Behavioral biology is really interesting with a variety of survival strategies that are exhibited by both animals, and humans. Our understanding about behavioral biology is astounding, although it is yet to be completed.
We can now explain various social behaviors in terms of genes. Topics like sociobiology, sociogenomics, chronobiology, and biomimicry have achieved significant success within a very short period of time.
Human behavioral study is also steadily advancing. Studies on human behavior can explain why we are so careful for our sons, or daughters. The beauty of human behavioral studies lies in our communication ability through language, unique facial structure, and facial symmetry, and even in the attractiveness of voice.
Development of language along with an increase in brain size are important contributors in the evolutionary history of mankind.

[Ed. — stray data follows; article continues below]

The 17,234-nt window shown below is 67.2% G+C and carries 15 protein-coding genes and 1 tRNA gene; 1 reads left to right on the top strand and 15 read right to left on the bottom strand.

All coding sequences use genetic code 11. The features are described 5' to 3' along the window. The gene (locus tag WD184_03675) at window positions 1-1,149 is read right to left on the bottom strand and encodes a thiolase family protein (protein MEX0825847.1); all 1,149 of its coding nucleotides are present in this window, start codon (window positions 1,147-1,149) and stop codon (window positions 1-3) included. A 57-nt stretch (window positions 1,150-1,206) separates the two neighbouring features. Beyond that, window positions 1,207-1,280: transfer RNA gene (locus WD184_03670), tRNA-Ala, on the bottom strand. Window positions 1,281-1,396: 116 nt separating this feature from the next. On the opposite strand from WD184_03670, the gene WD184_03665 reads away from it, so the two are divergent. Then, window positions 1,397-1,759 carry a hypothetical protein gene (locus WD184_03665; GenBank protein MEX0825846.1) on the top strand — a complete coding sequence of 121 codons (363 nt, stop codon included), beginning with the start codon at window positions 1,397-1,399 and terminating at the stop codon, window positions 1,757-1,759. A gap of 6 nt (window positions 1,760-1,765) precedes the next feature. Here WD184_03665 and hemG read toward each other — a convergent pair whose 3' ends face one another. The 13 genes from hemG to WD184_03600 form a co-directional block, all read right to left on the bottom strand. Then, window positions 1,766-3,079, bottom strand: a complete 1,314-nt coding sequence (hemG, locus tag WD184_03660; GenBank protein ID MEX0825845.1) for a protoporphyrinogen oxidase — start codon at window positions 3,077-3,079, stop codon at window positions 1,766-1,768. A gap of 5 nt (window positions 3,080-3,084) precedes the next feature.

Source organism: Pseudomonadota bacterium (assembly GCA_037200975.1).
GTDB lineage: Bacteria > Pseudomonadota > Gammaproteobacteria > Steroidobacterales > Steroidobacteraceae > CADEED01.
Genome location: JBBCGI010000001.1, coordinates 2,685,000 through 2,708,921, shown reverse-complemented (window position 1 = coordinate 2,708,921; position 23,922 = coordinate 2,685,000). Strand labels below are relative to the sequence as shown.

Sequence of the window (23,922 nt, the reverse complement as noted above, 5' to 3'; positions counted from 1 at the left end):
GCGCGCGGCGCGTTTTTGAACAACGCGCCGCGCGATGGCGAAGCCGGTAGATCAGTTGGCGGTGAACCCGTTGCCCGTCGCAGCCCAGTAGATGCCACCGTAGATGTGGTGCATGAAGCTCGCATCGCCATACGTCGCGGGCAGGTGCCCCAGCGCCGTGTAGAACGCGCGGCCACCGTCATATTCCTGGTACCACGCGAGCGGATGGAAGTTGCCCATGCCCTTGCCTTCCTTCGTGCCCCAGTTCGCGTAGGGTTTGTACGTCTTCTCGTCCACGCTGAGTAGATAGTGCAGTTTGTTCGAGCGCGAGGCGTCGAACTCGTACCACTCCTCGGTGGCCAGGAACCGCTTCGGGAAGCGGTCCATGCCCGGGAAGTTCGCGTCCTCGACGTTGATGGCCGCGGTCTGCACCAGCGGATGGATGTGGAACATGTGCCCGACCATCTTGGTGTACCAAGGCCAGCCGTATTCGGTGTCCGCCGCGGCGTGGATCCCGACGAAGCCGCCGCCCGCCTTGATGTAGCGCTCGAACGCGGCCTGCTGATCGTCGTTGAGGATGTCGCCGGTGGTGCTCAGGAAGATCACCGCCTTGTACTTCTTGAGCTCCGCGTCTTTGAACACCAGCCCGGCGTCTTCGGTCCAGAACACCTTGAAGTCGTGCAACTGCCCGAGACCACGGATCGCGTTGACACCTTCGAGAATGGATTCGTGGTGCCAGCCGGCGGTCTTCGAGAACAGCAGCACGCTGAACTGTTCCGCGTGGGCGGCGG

Behavior is known to be influenced by genes, the nervous and endocrine systems, and the environment. New disciplines are coming out using the knowledge of behavioral biology. Now let us consider the attractiveness of voice in humans.
A recent (2004) study published in the journal, Evolution and Human Behavior (Vol. 25, pp.295-304; doi:10.1016 /j.evol.hum.behav.2004.06.001)) states that the voice of a person may convey important information about his/her socioeconomic status, personality traits, age, height, and weight.
Individuals with symmetrical morphological traits have more attractive voices. Deviation from bilateral symmetry decrease rating of voice attractiveness.
Estrogen and progesterone shape the mature female’s voice. Testosterone shapes the male voice. These hormones are also associated with male/female body configuration features. Individuals with attractive voices are perceived more favorably and generally have a more desirable personality.